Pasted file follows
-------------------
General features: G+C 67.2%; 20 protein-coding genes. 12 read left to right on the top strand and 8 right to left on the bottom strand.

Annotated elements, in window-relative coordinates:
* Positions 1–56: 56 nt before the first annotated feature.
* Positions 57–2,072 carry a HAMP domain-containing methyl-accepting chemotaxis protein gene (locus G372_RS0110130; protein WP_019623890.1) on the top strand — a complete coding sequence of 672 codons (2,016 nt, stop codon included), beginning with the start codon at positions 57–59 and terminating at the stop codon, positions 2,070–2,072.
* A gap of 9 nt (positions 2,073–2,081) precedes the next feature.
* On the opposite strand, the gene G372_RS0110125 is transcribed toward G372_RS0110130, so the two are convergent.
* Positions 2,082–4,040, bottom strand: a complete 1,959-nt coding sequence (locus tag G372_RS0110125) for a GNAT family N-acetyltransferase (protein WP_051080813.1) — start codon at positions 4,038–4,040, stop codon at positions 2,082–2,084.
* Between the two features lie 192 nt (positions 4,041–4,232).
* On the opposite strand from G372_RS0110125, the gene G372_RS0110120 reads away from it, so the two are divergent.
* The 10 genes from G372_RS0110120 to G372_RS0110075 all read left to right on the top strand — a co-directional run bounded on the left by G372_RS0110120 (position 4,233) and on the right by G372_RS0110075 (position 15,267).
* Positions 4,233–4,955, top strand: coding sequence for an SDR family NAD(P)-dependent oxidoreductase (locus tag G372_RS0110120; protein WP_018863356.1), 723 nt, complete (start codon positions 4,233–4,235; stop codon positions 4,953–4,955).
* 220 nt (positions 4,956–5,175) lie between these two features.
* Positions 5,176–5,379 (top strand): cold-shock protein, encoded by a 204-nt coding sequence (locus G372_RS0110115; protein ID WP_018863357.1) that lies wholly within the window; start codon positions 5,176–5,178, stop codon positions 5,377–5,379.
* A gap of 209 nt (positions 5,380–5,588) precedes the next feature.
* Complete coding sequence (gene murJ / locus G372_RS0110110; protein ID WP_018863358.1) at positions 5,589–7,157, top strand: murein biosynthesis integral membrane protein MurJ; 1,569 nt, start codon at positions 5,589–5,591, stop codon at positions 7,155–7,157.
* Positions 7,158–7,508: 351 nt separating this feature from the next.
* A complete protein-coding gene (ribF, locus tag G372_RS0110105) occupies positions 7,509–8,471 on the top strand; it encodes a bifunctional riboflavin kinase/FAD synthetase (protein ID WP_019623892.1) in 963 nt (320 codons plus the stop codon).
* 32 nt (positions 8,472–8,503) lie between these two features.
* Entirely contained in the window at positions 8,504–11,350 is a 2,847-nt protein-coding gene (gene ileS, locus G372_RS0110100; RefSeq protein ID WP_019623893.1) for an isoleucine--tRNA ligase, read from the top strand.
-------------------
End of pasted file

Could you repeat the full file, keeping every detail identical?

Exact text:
General features: G+C 67.2%; 20 protein-coding genes. 12 read left to right on the top strand and 8 right to left on the bottom strand.

Annotated elements, in window-relative coordinates:
* Positions 1–56: 56 nt before the first annotated feature.
* Positions 57–2,072 carry a HAMP domain-containing methyl-accepting chemotaxis protein gene (locus G372_RS0110130; protein WP_019623890.1) on the top strand — a complete coding sequence of 672 codons (2,016 nt, stop codon included), beginning with the start codon at positions 57–59 and terminating at the stop codon, positions 2,070–2,072.
* A gap of 9 nt (positions 2,073–2,081) precedes the next feature.
* On the opposite strand, the gene G372_RS0110125 is transcribed toward G372_RS0110130, so the two are convergent.
* Positions 2,082–4,040, bottom strand: a complete 1,959-nt coding sequence (locus tag G372_RS0110125) for a GNAT family N-acetyltransferase (protein WP_051080813.1) — start codon at positions 4,038–4,040, stop codon at positions 2,082–2,084.
* Between the two features lie 192 nt (positions 4,041–4,232).
* On the opposite strand from G372_RS0110125, the gene G372_RS0110120 reads away from it, so the two are divergent.
* The 10 genes from G372_RS0110120 to G372_RS0110075 all read left to right on the top strand — a co-directional run bounded on the left by G372_RS0110120 (position 4,233) and on the right by G372_RS0110075 (position 15,267).
* Positions 4,233–4,955, top strand: coding sequence for an SDR family NAD(P)-dependent oxidoreductase (locus tag G372_RS0110120; protein WP_018863356.1), 723 nt, complete (start codon positions 4,233–4,235; stop codon positions 4,953–4,955).
* 220 nt (positions 4,956–5,175) lie between these two features.
* Positions 5,176–5,379 (top strand): cold-shock protein, encoded by a 204-nt coding sequence (locus G372_RS0110115; protein ID WP_018863357.1) that lies wholly within the window; start codon positions 5,176–5,178, stop codon positions 5,377–5,379.
* A gap of 209 nt (positions 5,380–5,588) precedes the next feature.
* Complete coding sequence (gene murJ / locus G372_RS0110110; protein ID WP_018863358.1) at positions 5,589–7,157, top strand: murein biosynthesis integral membrane protein MurJ; 1,569 nt, start codon at positions 5,589–5,591, stop codon at positions 7,155–7,157.
* Positions 7,158–7,508: 351 nt separating this feature from the next.
* A complete protein-coding gene (ribF, locus tag G372_RS0110105) occupies positions 7,509–8,471 on the top strand; it encodes a bifunctional riboflavin kinase/FAD synthetase (protein ID WP_019623892.1) in 963 nt (320 codons plus the stop codon).
* 32 nt (positions 8,472–8,503) lie between these two features.
* Entirely contained in the window at positions 8,504–11,350 is a 2,847-nt protein-coding gene (gene ileS, locus G372_RS0110100; RefSeq protein ID WP_019623893.1) for an isoleucine--tRNA ligase, read from the top strand.